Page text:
Stoichiometry Tutorials: Using Molecular Weight

(from a complete OLI stoichiometry course)

A previous tutorial shows how to calculate the molecular weight of a substance from the atomic weights given. On this page, we use the molecular weight to convert between the macroscopic scale (grams of a substance) and the microscopic scale (number of molecules of that substance).

Using Molecular Weight Movie Text

Molecular weight is an important tool in stoichiometry, because it allows us to connect between the macroscopic scale, which is what we percieve in our everyday lives, to the molecular scale, where chemistry occurs. On the macroscopic scale, we think in terms of grams of a substance, while on the molecular scale, we think in terms of numbers of molecules, in moles.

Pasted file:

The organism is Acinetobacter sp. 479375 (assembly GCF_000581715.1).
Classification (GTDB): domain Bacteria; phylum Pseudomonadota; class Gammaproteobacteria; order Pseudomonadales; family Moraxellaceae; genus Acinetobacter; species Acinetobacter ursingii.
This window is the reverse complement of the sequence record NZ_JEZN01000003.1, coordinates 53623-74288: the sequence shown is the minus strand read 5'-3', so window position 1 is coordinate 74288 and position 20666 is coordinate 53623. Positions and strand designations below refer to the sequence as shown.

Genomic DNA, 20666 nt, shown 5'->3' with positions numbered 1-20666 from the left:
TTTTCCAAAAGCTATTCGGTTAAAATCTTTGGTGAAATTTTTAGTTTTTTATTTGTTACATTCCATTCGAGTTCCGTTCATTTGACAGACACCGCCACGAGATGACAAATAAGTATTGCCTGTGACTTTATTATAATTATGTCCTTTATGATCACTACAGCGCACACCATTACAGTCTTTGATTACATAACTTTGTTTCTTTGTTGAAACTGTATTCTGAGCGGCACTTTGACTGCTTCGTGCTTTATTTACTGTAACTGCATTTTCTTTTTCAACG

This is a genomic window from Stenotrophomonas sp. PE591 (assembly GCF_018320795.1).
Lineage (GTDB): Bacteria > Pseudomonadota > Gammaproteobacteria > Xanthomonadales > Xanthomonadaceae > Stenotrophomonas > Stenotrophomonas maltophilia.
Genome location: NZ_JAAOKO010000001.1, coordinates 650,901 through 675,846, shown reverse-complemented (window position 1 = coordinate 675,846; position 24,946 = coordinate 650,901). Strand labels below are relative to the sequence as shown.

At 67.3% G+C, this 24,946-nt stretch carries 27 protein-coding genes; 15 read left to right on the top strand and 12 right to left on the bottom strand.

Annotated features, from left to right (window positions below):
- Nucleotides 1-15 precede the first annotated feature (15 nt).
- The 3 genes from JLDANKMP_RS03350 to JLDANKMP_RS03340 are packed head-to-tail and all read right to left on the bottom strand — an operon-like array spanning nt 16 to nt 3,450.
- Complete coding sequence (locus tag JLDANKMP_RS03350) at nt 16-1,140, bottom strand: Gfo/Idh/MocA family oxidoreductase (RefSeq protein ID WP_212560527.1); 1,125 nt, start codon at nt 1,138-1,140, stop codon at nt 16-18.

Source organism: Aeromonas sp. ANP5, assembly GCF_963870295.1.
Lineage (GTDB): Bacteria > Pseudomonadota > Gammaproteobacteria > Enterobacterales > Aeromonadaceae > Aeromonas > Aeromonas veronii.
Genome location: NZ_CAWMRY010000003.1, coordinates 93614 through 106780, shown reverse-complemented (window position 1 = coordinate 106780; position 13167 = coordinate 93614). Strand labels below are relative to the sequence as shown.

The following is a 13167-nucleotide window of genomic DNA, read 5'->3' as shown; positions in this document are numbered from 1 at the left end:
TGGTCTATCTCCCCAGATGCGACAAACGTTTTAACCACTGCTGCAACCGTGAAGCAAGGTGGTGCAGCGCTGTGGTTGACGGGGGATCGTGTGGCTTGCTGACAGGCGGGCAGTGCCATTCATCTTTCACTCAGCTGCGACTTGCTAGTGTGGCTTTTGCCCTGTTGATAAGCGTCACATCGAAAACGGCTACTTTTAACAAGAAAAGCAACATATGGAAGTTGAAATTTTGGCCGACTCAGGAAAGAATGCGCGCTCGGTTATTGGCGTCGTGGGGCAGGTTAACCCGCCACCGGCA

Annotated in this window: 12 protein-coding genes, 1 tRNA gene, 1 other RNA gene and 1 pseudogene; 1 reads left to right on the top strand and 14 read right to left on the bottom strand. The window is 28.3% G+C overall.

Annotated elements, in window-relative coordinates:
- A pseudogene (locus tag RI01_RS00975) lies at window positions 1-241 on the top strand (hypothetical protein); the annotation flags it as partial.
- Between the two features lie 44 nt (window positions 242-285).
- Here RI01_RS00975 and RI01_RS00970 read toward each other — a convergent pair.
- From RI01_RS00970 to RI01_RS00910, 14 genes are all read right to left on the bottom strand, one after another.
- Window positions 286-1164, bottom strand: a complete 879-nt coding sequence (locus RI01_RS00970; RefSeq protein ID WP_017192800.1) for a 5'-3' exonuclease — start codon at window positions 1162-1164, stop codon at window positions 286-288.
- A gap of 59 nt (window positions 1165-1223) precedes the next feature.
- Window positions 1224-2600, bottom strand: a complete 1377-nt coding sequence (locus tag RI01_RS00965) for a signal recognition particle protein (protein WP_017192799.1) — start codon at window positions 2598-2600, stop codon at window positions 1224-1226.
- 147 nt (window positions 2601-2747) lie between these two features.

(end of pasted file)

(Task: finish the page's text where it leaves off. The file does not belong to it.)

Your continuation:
To connect between the macroscopic and molecular scale, we use the molecular weight. For example, the molecular weight of water is 18.015 grams per mole. This gives us the two ratios shown in the image below, which we can use to convert between grams and moles.

We can use this to get from a quantity expressed in grams like 7.4 grams of water, a macroscopic quantity that we might weigh out in a lab, to the quantity expressed in number of moles of water, a molecular quantity. To do this, we take our existing 7.4 grams water and multiply by our ratio of 1 mole of water per 18.015 grams of water. Remember, this ratio is equal to one, so multiplying by it converts the units without making any difference to the actual quantity of water. Next, we do the math and get a value 0.41. The units of grams of water cancel, so the units of the result are moles of water.

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